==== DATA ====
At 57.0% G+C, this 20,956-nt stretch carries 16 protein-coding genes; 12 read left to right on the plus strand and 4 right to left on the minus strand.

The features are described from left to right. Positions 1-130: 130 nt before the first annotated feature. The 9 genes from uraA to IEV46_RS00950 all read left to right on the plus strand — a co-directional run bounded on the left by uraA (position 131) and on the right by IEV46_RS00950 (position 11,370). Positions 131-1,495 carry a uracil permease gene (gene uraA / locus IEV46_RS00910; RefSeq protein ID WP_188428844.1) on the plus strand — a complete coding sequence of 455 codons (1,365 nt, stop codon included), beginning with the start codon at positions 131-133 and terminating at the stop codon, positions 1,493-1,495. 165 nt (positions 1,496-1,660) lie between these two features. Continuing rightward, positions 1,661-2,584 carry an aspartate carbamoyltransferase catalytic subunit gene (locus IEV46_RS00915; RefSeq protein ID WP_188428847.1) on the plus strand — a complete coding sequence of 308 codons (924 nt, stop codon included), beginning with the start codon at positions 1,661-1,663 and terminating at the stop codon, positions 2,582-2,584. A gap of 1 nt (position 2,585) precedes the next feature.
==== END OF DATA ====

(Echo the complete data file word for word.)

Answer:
At 57.0% G+C, this 20,956-nt stretch carries 16 protein-coding genes; 12 read left to right on the plus strand and 4 right to left on the minus strand.

The features are described from left to right. Positions 1-130: 130 nt before the first annotated feature. The 9 genes from uraA to IEV46_RS00950 all read left to right on the plus strand — a co-directional run bounded on the left by uraA (position 131) and on the right by IEV46_RS00950 (position 11,370). Positions 131-1,495 carry a uracil permease gene (gene uraA / locus IEV46_RS00910; RefSeq protein ID WP_188428844.1) on the plus strand — a complete coding sequence of 455 codons (1,365 nt, stop codon included), beginning with the start codon at positions 131-133 and terminating at the stop codon, positions 1,493-1,495. 165 nt (positions 1,496-1,660) lie between these two features. Continuing rightward, positions 1,661-2,584 carry an aspartate carbamoyltransferase catalytic subunit gene (locus IEV46_RS00915; RefSeq protein ID WP_188428847.1) on the plus strand — a complete coding sequence of 308 codons (924 nt, stop codon included), beginning with the start codon at positions 1,661-1,663 and terminating at the stop codon, positions 2,582-2,584. A gap of 1 nt (position 2,585) precedes the next feature.